DOLABELLE'S LETTER. Few Hints on Costumes Fancy Dross Balls. for ChMrmlnc Skating Co«tnmen Seen In On- tnl Turk—Women Who H»f« "Noth-* luff Old'* Aru tn Hurt! Luel£ •luKt Ht Present- R l : [Special New Yorlt bettor.! this is the season of fancy balls, a hints on costumes may not come amiss, for even in Lout this your there will be literary carnivals dedicated to charity. There is now in preparation a character party in which Annie of Gfiiur- fitein will wear a skirt and bodice of light blue cashinr:-;/. trimmed with bands of crimson, i.-dgol on either side with gold galore, a <-:'iinsi>ri sa:.h tii.-d around the waist. with The skating costume In tne illustration is taken from a design seen on the Ice at Central park this season. It. was composed of Reseda-green cloth, the jacket braided with military braid and edged down the front with fur. A muff and toque of novelty fur. Next to never having anything new is the disadvantage of never having anything old. The caprice of fashion just now is that you must wear your grandmother's clothes, stiff brocade gowns, high-heeled shoes, back comb, vinaigrette, handkerchief with real lace sowed on by hand and bolt of that silver-thread ribbon which had pink rests ii.ii'l birds of paradise embroidered on it. ??ow [ have sctin so many grand- mothers'g>j-.vns this winter that were said to bu heirlooms from the Knickerbockers £i mi Ui.-lVysU-rs and Van non- .scdlavrs of a century gone, th,-it I nm •forced to Ihe eonchisiui] that there is a p!;iee wlu-vc l!it-y in'' 1 ; made to <m!i-r, like t!;i' ,'.'!";nd!'uL!:ers' clocks itr.-.i :'.:\- tifiue fi'i-nil'.iri'. 1 saw a d<r.v::-,-'-i-'s div.u; 01 del 1 h.': 1 S:-;;-.;- r>; Jt vv;;:, I roses ;: wi.ii •:; "Vi.-,: tin- fi-i". gii-1. silver, wi_: Hie I'abi-!.:. ,!'sa-:.!a!-w finish edges, that the high trimmings of hats' will come down, and the wide flat shelf-brim will be worn. Long traveling cloaks of blue cloth are lined with red. There will be capes in perforated cloth, which will show the color of the lining, but unless you want to look like a paper-lace design, . have nothing to do with them. j The shops are full of pretty trifles for . the neck, made out of ribbon or lace, j and belts with silver garniture are dis- [ played everywhere. [ The silk blouse waist, and .the skirt ; waist of cambric, are to be worn by : everybody next season. i A word about black silks. They can ; be nicely renovated with pule blue velvet \ sleeves, waistlets and collar—the skirt ] remaining plain. If for evening wear, j trim the skirt with graduated bands of yellow chiiVon, which radiate from Ihe waist down, ending each one with a rusetU' of vvllmv velvet at UK: horn of ; tbt: diT .s. Yoke of shirro.! yellow cliif- \ fun. v, i!h collar of '.!•,•.- velvet, and [ K' r!:j.s of i-hilVo.'i lengthwise on boilii-e. j Sleeves of '.lie velvet. Do:.Ai:::r.i.::. j A MODERN'SHIP'S COM?ANV. j Tho IloiiK-rn-i 1 or OM-Tiino S;M f:irl:i;; 1 •host. 1. with g-old. The square-out hod same blue cashmere is 'r'.:. bands of red. and ha.-. :i. surmounted by n soft n.vi soft muslin, tucked ini.u 1.!: the bodice. Annie also -•.••:: cap. She is imp* ir/)i>;:'v I le of dress, which i:-, in it I itume, where she wear- :i Trt of silk or velvet, formed of alternate pulVr: i,iiu K 1 ! i of the ' r'.:.-!Kii'd wit! . :i. ,"' ilil in:;ct, 1,\-:;."i'.'liirf of i l.!:i: front, of ,\.-:ii-s ;L Swiss •. I liy another nt i !i.- pr.a:;:iiit •- a. l.mg full ;Mid :i. bodieo k and velvet. The sleeves are Light to the. wrist, and tho head orndini-iilcd \vith a crown. A dross for "Su!:ri:-'f" is easily produced by ft skirt of pah- yellow, with a rising sun embroid!.':-:>d or painted on •the horn, and the early bin! flying ahead. The draperies are ro'',r-i:o!ored nnd pale blue chhTon picturesquely arranged to form cloud elleols, A "Summer's Day" is represented in sky blue 1 . with birds and butterflies depicted on the skirt, and buni.-hcs of roses looping the draperies. Tho wife of "T.ifly was n \\"n!sliman" Is n popular subject in oui- srmi-Knglish circles, and her drc.-.s is signiiiernt raid .talking, as you can sec: by UK; illustration. The skirt is of pale blue satin, and at one side is a group of 1'rince of Wales feathers, tied with cherry ribbon, on which the motto "U-h Dion" is embroidered. The bodice and draperies ore of dark blue velvet, \'u(- apron and fichu of folded white- chill'on. She curries » distaff in her hand. April Fool's day wears a blue- satin evening gown, with bands of yellow on which fish are embroidered after the old conceit of t.hal. day. A 1'u. •!':•; head bauble is carried in t'u: hand, and a fringe of red and yellow riblmiis falls from the waist, with gilt, oniauu'ius at each end. I'Jpaulettc-s of ;rold ku:o are wired to stand out like wings 0:1 ;:;.• shoulders, and promiuenl go!- 1 , bull-; are attached to these. T!n 1 powdered arid horns stand on I side, which effect can bo oi-.iaiii .--. fancy combs. A carnival of Days under the ::i:ni- lagcment of Mother Day anil Sifter Night is in preparation, with Sunshine songs nnd lullabies. Che "Lattice Uose" is another charm' costume for carnivals. A skirt of w~l"ito satin is crossed with bars .of black ribbon velvet. The yoko is of bright blue silk, and the fancy jacket is lined with pink. The hat is of moss- greon velvet, enhanced by a wreath of pink roses and n blue satin bow. A wreath of pink voses finishes the edge of tho bodiee nnd neck. Roses fill in the interstices of the latticed skirt. gnages, a-, faik of tin' belle, but my masse r. it :i poem relative, a: she nvwr;. \'ou scr mailu that Time only - lu'r's nuthing." s;iid the griicoli's'. ' '']"., who speaks five Ianis up in all Ihi: literary !:iy, "never lisp it, my Dolu- borrowed this gown from • • fora consideration. Jsn't | It lielongcd to her I'Yonch ! is her last !u-irioo;:i, and >:-s anywhere—pooi- thing." liere was something in the when '. liose olil silks were acted as a preservative. 'I'li'iis the fadeless colors— like the n.ellow lints of an-old picture. Then'! an 1 spasmodic displays of new spring-^"o 1 ids, but I shall not commit nvyself to any definite forecast of tlic fashions. 1'ui- another month, for I happen to know tiui.t spring novelties arc in rcs'-rv •. There is a. Napoleon eoat, a short, liy/hl-fiUing gannont, trimmed across the fronts with military braid, which is rather nobby. There, are. cunning lil.lle pockets on tho front skirt o£ the coat whii-h have tho Napoleon curve. The Napoleon hat, which only found favor with :: few last season, is ngain in evidence, with a cluster o£ tips on the pointed front brim. And the Napoleon lock hanging over the forehead is cultivated again. Theater gowns are taking the place ol' the fancy waist, and one that I saw was pronounced enough to deserve mention. It was of black surah silk, the front of tho bodice being of. pink silk, as was also the immense collar, which crossed iu front, extended i'ike wings across tile figure, and formed a deep sailor collar in the back, edged with a ruillo of the same. The full draped sleeves wore gathered from tho elbow downwards into the. seams, fitting the arm closely. Tho waist and neck were accentuated with largo bows of pink satin. The skirt was entirely plain. Tho pouch-waist; is the ugly name of an ugly fashion, but one which just now is l.ho rage. It, is to have the front of the waist haa;;- over the skirt just in •he front line, and the most elegant gowns are made in this way. I have not seen one that was becoming to any style of figure. Tho story of the. woman who, going to purchase a new calico gown, asked A "I..\.TTIcfc-KOSB"''COSTr.Mi:. The stockings are pale blue, and the shoes moss-'rreen, roses being worn for buckles, litiu 1 lace mitts, and a basket of real roses. SKATJXO Dm-:ss. the clerk to give her something neat bnt not gaudy, "just plain red and yellow," occurred to me yesterday when I was looking at a new party waist made fora young matron of elegant tastes. She had described it as "very pln.in." Here is what it really was, and, 1 can assiire you, it was a dream: Tho body of the waist is of clxange- •aWe yellow taffeta silk, completely covered with a perfectly matched shade of yellow ohiJTon which hangs iu the pouch effect down the front. Draped over this is a black net, embroidered with iridescent beads, and edged wst.h iridescent fringe which is put on to simulate a TJolero jacket. A piece of this crosses the back edge of the waist. The immense sleeves are of black satin, the czarina collar: the twist around the •waist and the -lining of the yellow silk rosettes, are of turquoise blue velvet. Did you ever hear'of such a combination? Yet all who saw it raved about it. and some tried to copy it. There.is no decided attempt-atspring- st$£Ves yet, but 1 ara informed that both jackets and capes will be worn, that yeliow laee will be revived in greater abundance than ever, that jet will be very popular, being used to out- lino the seams in dress skirts and'to My earli-.'M and strongest impressions of >',e;!,fari:i.'f'iife were gained by watching tile evolutions of her majesty's ship Pina.'ore while she lay in the dry dock in Philadelphia, and, although my ideals have been somewhat shaken by seeing the deck hands of the transatlantic steamers, 1 i-etained the notion that the counterparts of my old friends would be found aboard .sa.ilinL r vessels, lint that dream is over. The lirst shock came soon after leaving 1 port, when I told the captain tiiuf he was to teach me how to fiance the hornpipe, i To said that he didn't know how, and, moreover, had never seen anyone who did. 1 replied that 1 was n.oc from the country, but he solemnly assured me that he was telling the truth, and called upon the second mate to bear him witness. The latter, after much reflection, recollected that he had once known a sailor who could dance a hornpipe, but couldn't ruaiember whether it was on a voyage to the East Indies or while ho was "in sterr.n" on the Mississippi. Further inquiry proved that no one else had ever witnessed such a performance. This was not tho most bitter disappointment, however. I am not a great lover of music, but it seemed to me to be a necessary part of a sailor's experience that ho should scamper merrily about and pour forth the gladness of his heart in song. To he sure, they do make a noise when they pull on the ropes, and occasionally burst into a dirge while at pumps, but to both of these performances the cry of the penguin is cheerful by comparison. Indeed, 1 have come to the melancholy conclusion that the flavor of romance evaporated with the last generation of seamen. There is none of that picturesque idleness which I was led to believe was as essential as tho song and dance. ^Vere one of them to write his daily life, it, would be expressive of more energy than Mark Twain's famous diary, but would partake of the .same simplicity. It would read: "Worked, ate and slept." Work begins when they are driven aboard by their respective keepers and ceases when the vessel arrives at her rlostina tion. so that the time occupied in cat ing and sleeping is tiieir only respite In heavy and squally weather then are the coDM'ant pulling of ropes am the furling am! unfurling of sails, ll is then that tlu:ir abilities i:; that, nion key-like Hcuoinnlishmcr.!, of elimbing the rigging are tested. As yon static on deck- in a. heavy gale and watch al hands upon one of the yard-arms furling a sail, you begin to put some faitl in Darwin's theory concerning tin • origin of mankind. In line weather their duties are ol! a diU'orcnt sort— they then turn painters, carpenter.- and jaeks-of-all-tra:les. "Holy-stoning," scraping, painting anifearnishi go on until the ship loolcsife if she were just oil' the dry dock. Sometimes in an idle moment, or in a fit of temporary insanity, a sailor dc cides to wash a shirt or a red bandana. One day during a heavy rain this mad ness became epidemic, and after closing the "scuppers" all hands got upon the deck and proceeded to wash their clothes with a small piece of soap with a large question mark. Occasionally would hear that a man had taken a bath, but of the truth of these reports I have no actual knowledge. Were'they us well treated on all vessels as they were On the Standard they might possibly learn to take care of themselves when ashore. It is, indeed, a case of out of the frying pan into the fire, for when they escape from the rule of more or less severe shipmasters they have not the sense to keep out of the way of boarding house runners and the like. If they would only keep their wits about them and make up their minds to defend themselves in an honest way, they could not fail to better their condition. They sometimes entertain themselves by shirking work at the latter pn.rt of the passage, and by. damaging the rigging just before Saying farewell. Their only other amusement is derived from weighty arguments about nothing. It was a very frequent occurrence to hear a heated discussion concerning the exact latitude and long-i- j tudeof Smithville. and to find that each j of the. disputants had a different Smllfi- I ville in mind. Sometimes these argu- j ments ended with a black eye or two. : They never lose the. sheep-like ap- . Perfect health is maintained by expelling 1 from the rody '.lie decayed product of digestion. Constipation, with the terrible results following- tli-; absorption of excreta, is quickly relieved by LEMON TONIC LAXATIVE. The- refreshing- properties derived from Lemons -with the Tonic and Laxative principles of select vegetable products form, an elegant tasting-liquid Laxative. ,.a Ladies will find it of priceless value". Many cases of supposed Uterine Enlargement prove to <\ be bowel accumulations. Gejtleuien will find it productive'of Appetite', Energy and a. Clear Brain' 1 acertain'cu're for Indigestion, Headache andBiUousness. LARGE BOTTLES, 50 CTS. AT ALL DRUGGiSTS. EMON .TONIC- LAXATIV pearance wunwnicn tney come aT>oara, going about in a flock at the beck and call of'the officers. The watch may b» forward pulling at some ropes \vhea they hear "Come aft, two o' yer," and immediately replying "Come aft, two o'yer," they shuffle in a body in that direction. In nothing are sailors more obliging than in regard to their names. It matters not what they are called—Tom, Dick, Harry aro all tho same to them as long as each has a separate one. When two happen to claim ; the same name on their arrival, each ! tries to outdo the other in nobly sacri- i ficing it to his companion. Truly, they i are believers in thu poe'-i-a! theory con- i corning the rose, an.! can s.-i* nothing I in a uarae, i While the crew are by no means to | be envied, their lives are happy com- j pared with that of the cook, lie has | always to contend, of cor.r.ye. with the ', absence: of fresh provisions, and in rou'^-h woat'aer his existence is made miserable by his el'.'or'.s to keep his pots and kettles 02 the galley range. Tho captain, however, is the one most to Iv pitied. Kven mure than '„ he be a j:iek-or-a!I-Lradi?s, tliat a master one. To his v» are added the no less \» of a dispenser of patent i-e'.lv.'iii^s n:i-.l of a j.istice of the peace. It is tin- responsibility of his position that makes his life uncomfortable. The first, iijr.i second maL::s stun.1 "watch and wati'.h," and of. course ivliuvo him from the actual work, so that in fine wuatin-r, if it so pleases him. he need do nothing but cat-and sleep. Hat in rough or s.-jually weather he must sleep with his shoes on—and if he bo of a nervous toinpsrarnont, with his heart ii his mouth—ready for a siulden call, lir.v.igi:','/ up i.h-,- ''ear i 'he ship's compn.r.5'cami the animals. r.'si-les a pig, we left port with an. army of chickens, c:its and rats—of which the latter were by far tho most numerous. The chickens wont all too soon, the cats departed save two, but the rats remained faithful to us. The surviving cats were natives of Boston, and showed a jrreat fondness for baked beans and brown bread. It was just as well that their comrades did not live, for the}' were all possessed with hearty appetites, and doubtless would have proved a very severe tax upon our supply of provisions. When the bell soiincied. these creatures appeared from their various nooks and corners to demand a meal in ci.s many different kej'S. Philadelphia Times. COULDN'T AGREE ON A NAME. But Thut Wns » Sm-.ill !\r«tt«r Since They • Decided Not to Keep tho DOR. "Some people," remarked Mr. Bittersweet, as he entered his Hat," "do not deserve to have pets, indeed they should not bo allowed to possess them. They fondle and indulge them until they become regular nuisances and then probably forgot all about them and let them shift for themselves." Mrs. Bittersweet, as sho acquiesced to this tira-cle, wondered what her husband meant by it, but she did not ask. for she knew she would lind out sooner by holding her peace. Then he lighted the gas and. she saw that he had a pretty little dog under his r.rm. "Just sec this poor little- creature," ho Said. "I found him at tho street door whining and evidently half dead with cold and hunger." "0, the dear little- fellow! May 1 keep him. Jason?" "Ky all means. The owner who was so careless of him deserves to lose him." "0, isn't lie sweet'.' 1 shall take ex- Cell'.Mit care of him and lie will bo so much company for me. What shall 1 call him'.'" "I don't know—Fido is a pretty name." "The idea! Why not call him Tray at once 1 -' No, he shall have a pretty name. Let me see- How would I'uuch do—or Bijou 1 ?" "For my part I shall call him Fido. It is a good, sensible name. I had a dog named Fido when I was a boy." "Humph! You had an uncle named Elkaniah, but that was no reason why you should be called that, I shall name the dear little fellow Hags, 1 think." "You will do nothing of the kind; he is my dog and I will not allow-—-" '"lie is not your dog: 3*011 gave him tc me and " Then tiie hired girl rushed upon the scone: "0. ma'am, such a time as they are having in the flat below!" she cried. "Tho lady as has just moved in has lost her dog. She was startin' out with him for a walk a 'bit ago and just stepped back for her ke} T . While her back was turned somebody stole him, an' she says these flats is a den ol thieves. She's in hysterics now, -with her husband telephonin' to th' police 'n' the newspapers." "That will do, Julia," said Mr. Bittersweet with great dignity. "You may return to the kitchen. Mrs. Bittersweet a.nd m3'self take no interest in g-ossip concerning the neighborhood." There was a long pause. _Then his wife said: "After all. Jason, a do^- in. a flat is a great nuisance. Perhaps you had better just put the little fellow out in. the hull; he may be able to Sad his way home." And Mr. Bittersweet replied gravely: "I believe you are quite rig-ht, my dear." a'lid bo did as his wife suggested, remarking as he closed the door: "i don't earo much for that breed of a dog. anyhow." And presently the hysterical screams in the iiat below subsided and a sound of joyous barking was heard.—Chicago Tribune. CASTOR IA for Infants and Children. IBfJRTY years' observation of Castoria tritli tlio patronaga ot millionx of pBr»on», permit us to upeah of it without eno»*Ing. It in nnqnehtionattly tli« best remedy for- Infanti ond ChiMr*» the world has rvor known. It i» harmlc**. Children liko it. It gives -Hiocy health. 1 1 will »rev» their liven. In It Mother* have something tvMo5i is absolutely «ofe and praottonlly porfeot -in * child'n medicino. destroys "W^orinit. Cttatoria . Caxtoriit prevents vomiting Sour Cnrd. Castorin onros Piarrliooa and Wtitd Cglio. C.iNtorin. roliovoi Toothing Troubles. Castorin. curo» ConNtipn.tion fmd Flatnlonoy. CAatoria noTitriiUzes tho effects of carbonic ncid g<v» or poiaonon* nip, Caitorla does not contain morphine, opium, or other narcotic property. Cantor-la assimilate* the food, regulate* tho *t<inmcli and bowol», giving healthy and natural uleop. Cattoria i« put up la one-nice bottlo» only. It in not Hold in bulk, Don't allow any one to »«»1I yon anything eUo on tho pica or r ironU«» that it i» "jn>jt B.»,good" ""d "-arill agsworjovery pnrpo««O See that yon get C-A-S-T-O-R-I-A. The fac-simile «ignatnro of i* on ««Tery wrapper. Children Cry for Pitcher's Castoria. IIM THE: WOF=?L_D For keeping- the System in a Healthy Condition. CURES Headacho.J CURES Constipation, Acts on the Liver and Kidneys, Purifies th«J Blood, Dispels Colds and Fevers, Beautifies tho Complexion and i* Pleasinff and Refreshing- to the Taste- SOLD s!-' ALL. DXUGGiSTS. f JS"A nicely illustrated dsrJily-p.iffc Lincoln Story Bnok jjivcn tn every purchaser of a I »acU.iffC of Lincoln Tea. Price 25c. ,'vBK your drcK-ffist.or LINCOLN TI;A Co., Fort Wayne. Ittd. J. For Sale by W. H. Porter. "A HAND SAW IS A GOOD THING, BUT NOT TO SHAVE WITH." POLI IS THE PROPER THING FOR HOUSE-CLEANING. THE' PNEUMATIC CELL. £.«;(! !:i tlic TrratiniMH: of Cliroiilc or Avutn I;NC:IKCH of r.h? I_.mi?s. IV.otimato-ther.-ipy is n rather novel method of curin;;- certain elmmic or nytite disorders of tho system of hrea.lh- iu;rand the circulation of the blood, cs- pcoially of diseases originating from faulty or irregular breath hi;?. Complicated pneumatic apparatus is used for the purpose. The general object is to Kppt T!inr. l!o:ioi,u i| In the sixteenth century them wasaj curious law in England, whereby street j hawkers were forbidden to .sell plums I and apples. Can you 'miajriii'- why! such an absurd lav.- was cuai.'U'd? )3e-j cause the sapient lawmakers bolk-ved] that servants :uul apprentices were nn-- able to resist the sight of these rich, fruits, and were consequently ti-inpted to steal their employers' money is .order to enjoy the costly dulicB.-r.is. — rne jie'wierianas nave ix 1 , wo square mile.-, being ^.bout tho combined are* of Massachusetts and Connecticut. TUB PXEUJIATIC BEI.L. freacncrs are scarce v?no do iioi think they can do the most for the Lord where the pay ia best. A revival meetia:: is sure to drajj when people can see clear across the louse t-hat the preacher is not expect- Tr 1 -- North Carolina e^poriraant sta- ion'wjs that there is no practical way if preventing- the attacks of the ^eevd iron chestnuts. influence the action of the lungs by the gradual change of the densitj 7 of the air introduced by breathing. At first, a s.mall pump, arranged like a gaso- meter, v/as used, and the air-tight mask applied over mouth and nose of patient. Lately, however, pneumatic cabinets or bells are in use and are much superior- to the old method, as the mechanical action of condensed air is exercised not uponthe-rcspirative organs exclusively, but upon the entire surface of the body. The interior of the pneumatic bell is furnished like a room that is quite comfortable. The doors and windows are absolutely air-tight, when shut. Patients at ferst remain in the pneumatic bell for one hour, but gradually the t^ine is increased to two and three hours. In most cases condensed air is applied. Only in certain cases of heart disease rn.-c-Gcd air is usc-d. An aneroil barometer inside allows ihe occupants to kno\T the density of the air they are breathing, while a physician can see it upon the indicator valve ou the outside. These pneumatic cabinets are verr coolly, still they have been introduced in all European capitals and the- more iinportaai watering places, —The doublet was a close-fitting coat introduced into France from Italy about noa BEFORE I could cot relief fro» , . n luost horrible blootf ; - disease, I liad ip I huudrcdn of doi: t7fiiiT~v»ri<m» remedies and phjvIclaM. Uf Cueer mils came oO.undxny halrauneout, U»» ing me perfectly b»W. I theu vent to HOT SPRINGS but very soon became disgusted, and decided to try S. S.S. The effect was troJy wonderful. I commenced to recover after taking Ibo first bottle, and. by the time I h«4taken twelve bollles.1 was entirely cured— ""~" cured byS.a.S.wbentho world - renowned Hot had failed. U. a LOOMS. Shrcveport, La, Ourbookon thcDtaeaa«»nd lULreatmcutmallctl frae toanynddreM. SWIFT SPECIFIC CO.. AUmta, Gi. ' . A LADY'S TOILET Is not complete without au ideal POMPLEXIOW %| POWDER. |l j PCZZON! Combines every element of beauty and purity. It is beaati- ! * lying, soothing, healing, healthful, ' sx> A jiamJess, and -when y rightly used is invisible. A most \_ * H delicate and desirable protection *" ;ig tc the face in this climate. 11 Insist op:a harirg taa i '„..,..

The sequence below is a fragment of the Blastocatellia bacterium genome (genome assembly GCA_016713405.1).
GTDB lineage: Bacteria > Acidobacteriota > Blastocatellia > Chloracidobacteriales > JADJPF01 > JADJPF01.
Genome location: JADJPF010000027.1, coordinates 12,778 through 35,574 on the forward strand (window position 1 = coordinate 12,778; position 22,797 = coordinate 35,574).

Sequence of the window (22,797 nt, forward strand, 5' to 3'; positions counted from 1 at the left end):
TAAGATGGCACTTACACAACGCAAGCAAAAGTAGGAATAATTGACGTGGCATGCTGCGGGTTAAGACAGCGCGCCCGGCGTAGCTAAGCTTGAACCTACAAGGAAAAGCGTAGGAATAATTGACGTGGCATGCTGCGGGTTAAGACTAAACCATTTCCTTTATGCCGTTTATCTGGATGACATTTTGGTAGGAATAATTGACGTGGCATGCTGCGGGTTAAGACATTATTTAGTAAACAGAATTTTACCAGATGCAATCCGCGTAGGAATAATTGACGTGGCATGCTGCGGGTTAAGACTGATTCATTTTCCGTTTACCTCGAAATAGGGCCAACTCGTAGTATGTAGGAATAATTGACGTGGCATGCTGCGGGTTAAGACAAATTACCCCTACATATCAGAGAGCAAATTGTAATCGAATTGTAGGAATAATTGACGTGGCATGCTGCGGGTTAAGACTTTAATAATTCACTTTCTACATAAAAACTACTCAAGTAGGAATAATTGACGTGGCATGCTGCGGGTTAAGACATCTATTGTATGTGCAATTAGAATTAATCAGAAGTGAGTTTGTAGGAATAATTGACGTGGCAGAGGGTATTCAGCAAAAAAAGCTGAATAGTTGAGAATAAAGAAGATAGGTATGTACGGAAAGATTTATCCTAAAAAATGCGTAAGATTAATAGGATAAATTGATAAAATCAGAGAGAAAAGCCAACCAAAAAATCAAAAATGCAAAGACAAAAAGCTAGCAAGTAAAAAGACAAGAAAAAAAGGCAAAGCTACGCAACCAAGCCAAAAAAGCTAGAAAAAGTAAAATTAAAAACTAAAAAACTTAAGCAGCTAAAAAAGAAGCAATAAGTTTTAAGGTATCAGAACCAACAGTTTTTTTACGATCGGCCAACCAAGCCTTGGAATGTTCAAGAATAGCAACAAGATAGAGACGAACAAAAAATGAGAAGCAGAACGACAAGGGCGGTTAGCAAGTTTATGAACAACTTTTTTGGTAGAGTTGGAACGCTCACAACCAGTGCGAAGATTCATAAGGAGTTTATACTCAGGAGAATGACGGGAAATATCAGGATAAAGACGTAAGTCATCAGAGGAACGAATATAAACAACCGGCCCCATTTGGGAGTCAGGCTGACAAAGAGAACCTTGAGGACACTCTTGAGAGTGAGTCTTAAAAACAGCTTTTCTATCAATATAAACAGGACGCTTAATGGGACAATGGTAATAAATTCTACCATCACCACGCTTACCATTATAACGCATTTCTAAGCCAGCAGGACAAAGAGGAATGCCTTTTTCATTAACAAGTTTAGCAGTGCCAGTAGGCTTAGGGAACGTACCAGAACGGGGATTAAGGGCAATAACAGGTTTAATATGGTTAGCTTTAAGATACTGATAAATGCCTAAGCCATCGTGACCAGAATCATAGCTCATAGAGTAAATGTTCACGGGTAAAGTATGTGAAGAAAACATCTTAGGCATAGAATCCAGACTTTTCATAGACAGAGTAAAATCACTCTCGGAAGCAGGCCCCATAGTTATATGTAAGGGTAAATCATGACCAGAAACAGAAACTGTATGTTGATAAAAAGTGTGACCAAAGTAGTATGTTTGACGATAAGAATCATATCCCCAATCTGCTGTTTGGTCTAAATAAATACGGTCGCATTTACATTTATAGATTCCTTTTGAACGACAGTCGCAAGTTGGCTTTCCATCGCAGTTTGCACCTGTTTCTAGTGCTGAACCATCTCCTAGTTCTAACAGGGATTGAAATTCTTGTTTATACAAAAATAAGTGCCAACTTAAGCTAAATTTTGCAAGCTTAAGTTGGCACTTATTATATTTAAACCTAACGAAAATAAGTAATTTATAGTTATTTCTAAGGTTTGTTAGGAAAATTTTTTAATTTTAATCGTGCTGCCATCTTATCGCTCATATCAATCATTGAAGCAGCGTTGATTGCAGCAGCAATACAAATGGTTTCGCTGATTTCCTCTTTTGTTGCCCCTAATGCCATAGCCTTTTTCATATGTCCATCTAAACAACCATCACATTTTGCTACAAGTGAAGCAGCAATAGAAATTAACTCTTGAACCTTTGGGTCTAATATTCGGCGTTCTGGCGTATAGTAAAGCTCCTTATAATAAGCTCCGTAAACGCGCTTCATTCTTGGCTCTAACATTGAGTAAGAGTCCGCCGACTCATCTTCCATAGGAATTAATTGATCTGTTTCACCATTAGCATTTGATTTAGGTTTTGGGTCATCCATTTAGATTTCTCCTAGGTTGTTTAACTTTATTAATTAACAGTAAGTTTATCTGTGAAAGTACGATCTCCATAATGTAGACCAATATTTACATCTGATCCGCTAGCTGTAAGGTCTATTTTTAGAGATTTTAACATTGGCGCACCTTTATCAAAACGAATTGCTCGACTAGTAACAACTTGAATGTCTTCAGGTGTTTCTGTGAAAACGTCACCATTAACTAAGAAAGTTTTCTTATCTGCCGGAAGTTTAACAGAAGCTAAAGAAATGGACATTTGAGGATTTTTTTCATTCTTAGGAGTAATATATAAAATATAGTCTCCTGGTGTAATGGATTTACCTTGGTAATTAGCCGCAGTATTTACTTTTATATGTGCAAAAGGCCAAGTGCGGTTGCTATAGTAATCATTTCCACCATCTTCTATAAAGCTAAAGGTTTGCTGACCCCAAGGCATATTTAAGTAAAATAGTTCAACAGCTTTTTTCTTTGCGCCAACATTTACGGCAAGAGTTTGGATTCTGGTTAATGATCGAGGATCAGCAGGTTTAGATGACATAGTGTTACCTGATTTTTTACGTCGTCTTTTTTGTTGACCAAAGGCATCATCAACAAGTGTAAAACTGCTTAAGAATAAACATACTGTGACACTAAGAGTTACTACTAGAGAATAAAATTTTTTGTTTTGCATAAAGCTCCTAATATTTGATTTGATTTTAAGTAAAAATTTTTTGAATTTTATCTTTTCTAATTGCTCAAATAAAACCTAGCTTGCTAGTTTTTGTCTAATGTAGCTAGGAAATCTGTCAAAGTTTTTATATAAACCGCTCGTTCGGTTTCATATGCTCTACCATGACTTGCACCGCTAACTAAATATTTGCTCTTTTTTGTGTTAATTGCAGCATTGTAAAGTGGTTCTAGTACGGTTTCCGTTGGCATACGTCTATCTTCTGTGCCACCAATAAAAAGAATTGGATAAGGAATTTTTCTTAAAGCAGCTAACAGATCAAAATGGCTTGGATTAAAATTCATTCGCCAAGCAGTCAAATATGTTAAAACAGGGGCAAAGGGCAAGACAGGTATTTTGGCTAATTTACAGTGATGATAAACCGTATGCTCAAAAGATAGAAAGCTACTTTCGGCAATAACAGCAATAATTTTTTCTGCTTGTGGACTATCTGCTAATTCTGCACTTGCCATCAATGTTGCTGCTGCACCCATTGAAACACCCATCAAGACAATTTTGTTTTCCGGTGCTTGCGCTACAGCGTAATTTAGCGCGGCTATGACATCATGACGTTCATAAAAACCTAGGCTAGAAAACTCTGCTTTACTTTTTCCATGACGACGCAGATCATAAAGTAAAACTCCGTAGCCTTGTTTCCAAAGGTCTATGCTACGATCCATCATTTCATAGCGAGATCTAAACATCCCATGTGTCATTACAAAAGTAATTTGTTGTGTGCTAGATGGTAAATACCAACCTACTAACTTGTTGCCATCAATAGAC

Get access to Newspapers.com
- The largest online newspaper archive
- 18,500+ newspapers from the 1700s–2000s
- Millions of additional pages added every month